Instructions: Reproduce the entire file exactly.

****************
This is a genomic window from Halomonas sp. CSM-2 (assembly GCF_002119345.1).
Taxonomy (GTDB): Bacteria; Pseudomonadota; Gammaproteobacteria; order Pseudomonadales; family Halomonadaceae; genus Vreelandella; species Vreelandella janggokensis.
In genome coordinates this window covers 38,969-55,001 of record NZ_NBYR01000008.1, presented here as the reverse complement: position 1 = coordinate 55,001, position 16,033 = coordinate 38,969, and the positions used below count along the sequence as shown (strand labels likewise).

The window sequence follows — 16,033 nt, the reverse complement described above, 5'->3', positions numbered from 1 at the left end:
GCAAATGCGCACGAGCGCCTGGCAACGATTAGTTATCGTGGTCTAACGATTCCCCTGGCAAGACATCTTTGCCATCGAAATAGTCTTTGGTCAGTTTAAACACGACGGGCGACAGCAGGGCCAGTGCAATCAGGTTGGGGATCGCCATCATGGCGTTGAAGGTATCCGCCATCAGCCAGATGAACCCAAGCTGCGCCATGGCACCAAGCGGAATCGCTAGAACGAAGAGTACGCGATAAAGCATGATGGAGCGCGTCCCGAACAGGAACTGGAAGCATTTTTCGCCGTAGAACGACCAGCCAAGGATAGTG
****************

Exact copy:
This is a genomic window from Halomonas sp. CSM-2 (assembly GCF_002119345.1).
Taxonomy (GTDB): Bacteria; Pseudomonadota; Gammaproteobacteria; order Pseudomonadales; family Halomonadaceae; genus Vreelandella; species Vreelandella janggokensis.
In genome coordinates this window covers 38,969-55,001 of record NZ_NBYR01000008.1, presented here as the reverse complement: position 1 = coordinate 55,001, position 16,033 = coordinate 38,969, and the positions used below count along the sequence as shown (strand labels likewise).

The window sequence follows — 16,033 nt, the reverse complement described above, 5'->3', positions numbered from 1 at the left end:
GCAAATGCGCACGAGCGCCTGGCAACGATTAGTTATCGTGGTCTAACGATTCCCCTGGCAAGACATCTTTGCCATCGAAATAGTCTTTGGTCAGTTTAAACACGACGGGCGACAGCAGGGCCAGTGCAATCAGGTTGGGGATCGCCATCATGGCGTTGAAGGTATCCGCCATCAGCCAGATGAACCCAAGCTGCGCCATGGCACCAAGCGGAATCGCTAGAACGAAGAGTACGCGATAAAGCATGATGGAGCGCGTCCCGAACAGGAACTGGAAGCATTTTTCGCCGTAGAACGACCAGCCAAGGATAGTG